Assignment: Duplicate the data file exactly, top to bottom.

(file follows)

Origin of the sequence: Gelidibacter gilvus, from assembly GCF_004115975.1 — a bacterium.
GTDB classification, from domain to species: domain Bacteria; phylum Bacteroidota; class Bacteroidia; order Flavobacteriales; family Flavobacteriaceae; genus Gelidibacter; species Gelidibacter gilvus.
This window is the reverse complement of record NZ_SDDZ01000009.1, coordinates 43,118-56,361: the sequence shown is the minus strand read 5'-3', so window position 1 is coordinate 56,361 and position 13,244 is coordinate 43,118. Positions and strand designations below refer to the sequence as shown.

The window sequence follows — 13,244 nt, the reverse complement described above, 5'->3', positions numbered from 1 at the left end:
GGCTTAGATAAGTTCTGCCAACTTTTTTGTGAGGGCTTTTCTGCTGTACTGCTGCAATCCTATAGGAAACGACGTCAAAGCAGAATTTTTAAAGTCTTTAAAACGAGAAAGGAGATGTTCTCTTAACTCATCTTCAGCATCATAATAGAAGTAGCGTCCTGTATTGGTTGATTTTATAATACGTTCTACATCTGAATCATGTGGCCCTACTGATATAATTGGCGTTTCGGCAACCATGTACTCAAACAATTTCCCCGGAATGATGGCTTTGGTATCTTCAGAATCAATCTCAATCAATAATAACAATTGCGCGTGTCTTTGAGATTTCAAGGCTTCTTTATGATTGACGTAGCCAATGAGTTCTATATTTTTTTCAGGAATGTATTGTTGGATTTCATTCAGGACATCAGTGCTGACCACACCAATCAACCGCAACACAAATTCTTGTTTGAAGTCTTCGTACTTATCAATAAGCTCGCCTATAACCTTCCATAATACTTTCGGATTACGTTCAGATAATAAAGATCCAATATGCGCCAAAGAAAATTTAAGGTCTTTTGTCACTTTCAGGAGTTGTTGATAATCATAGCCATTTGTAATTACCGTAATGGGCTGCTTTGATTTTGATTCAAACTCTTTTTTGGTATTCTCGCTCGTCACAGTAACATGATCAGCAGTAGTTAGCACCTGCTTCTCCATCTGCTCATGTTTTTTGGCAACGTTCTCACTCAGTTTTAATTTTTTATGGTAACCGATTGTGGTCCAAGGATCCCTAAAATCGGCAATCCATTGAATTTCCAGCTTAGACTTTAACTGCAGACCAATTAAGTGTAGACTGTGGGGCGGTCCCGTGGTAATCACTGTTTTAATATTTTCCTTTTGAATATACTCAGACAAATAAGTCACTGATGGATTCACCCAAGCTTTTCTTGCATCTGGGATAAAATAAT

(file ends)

Origin of the sequence: Gelidibacter gilvus, from assembly GCF_004115975.1 — a bacterium.
GTDB classification, from domain to species: domain Bacteria; phylum Bacteroidota; class Bacteroidia; order Flavobacteriales; family Flavobacteriaceae; genus Gelidibacter; species Gelidibacter gilvus.
This window is the reverse complement of record NZ_SDDZ01000009.1, coordinates 43,118-56,361: the sequence shown is the minus strand read 5'-3', so window position 1 is coordinate 56,361 and position 13,244 is coordinate 43,118. Positions and strand designations below refer to the sequence as shown.

The window sequence follows — 13,244 nt, the reverse complement described above, 5'->3', positions numbered from 1 at the left end:
GGCTTAGATAAGTTCTGCCAACTTTTTTGTGAGGGCTTTTCTGCTGTACTGCTGCAATCCTATAGGAAACGACGTCAAAGCAGAATTTTTAAAGTCTTTAAAACGAGAAAGGAGATGTTCTCTTAACTCATCTTCAGCATCATAATAGAAGTAGCGTCCTGTATTGGTTGATTTTATAATACGTTCTACATCTGAATCATGTGGCCCTACTGATATAATTGGCGTTTCGGCAACCATGTACTCAAACAATTTCCCCGGAATGATGGCTTTGGTATCTTCAGAATCAATCTCAATCAATAATAACAATTGCGCGTGTCTTTGAGATTTCAAGGCTTCTTTATGATTGACGTAGCCAATGAGTTCTATATTTTTTTCAGGAATGTATTGTTGGATTTCATTCAGGACATCAGTGCTGACCACACCAATCAACCGCAACACAAATTCTTGTTTGAAGTCTTCGTACTTATCAATAAGCTCGCCTATAACCTTCCATAATACTTTCGGATTACGTTCAGATAATAAAGATCCAATATGCGCCAAAGAAAATTTAAGGTCTTTTGTCACTTTCAGGAGTTGTTGATAATCATAGCCATTTGTAATTACCGTAATGGGCTGCTTTGATTTTGATTCAAACTCTTTTTTGGTATTCTCGCTCGTCACAGTAACATGATCAGCAGTAGTTAGCACCTGCTTCTCCATCTGCTCATGTTTTTTGGCAACGTTCTCACTCAGTTTTAATTTTTTATGGTAACCGATTGTGGTCCAAGGATCCCTAAAATCGGCAATCCATTGAATTTCCAGCTTAGACTTTAACTGCAGACCAATTAAGTGTAGACTGTGGGGCGGTCCCGTGGTAATCACTGTTTTAATATTTTCCTTTTGAATATACTCAGACAAATAAGTCACTGATGGATTCACCCAAGCTTTTCTTGCATCTGGGATAAAATAAT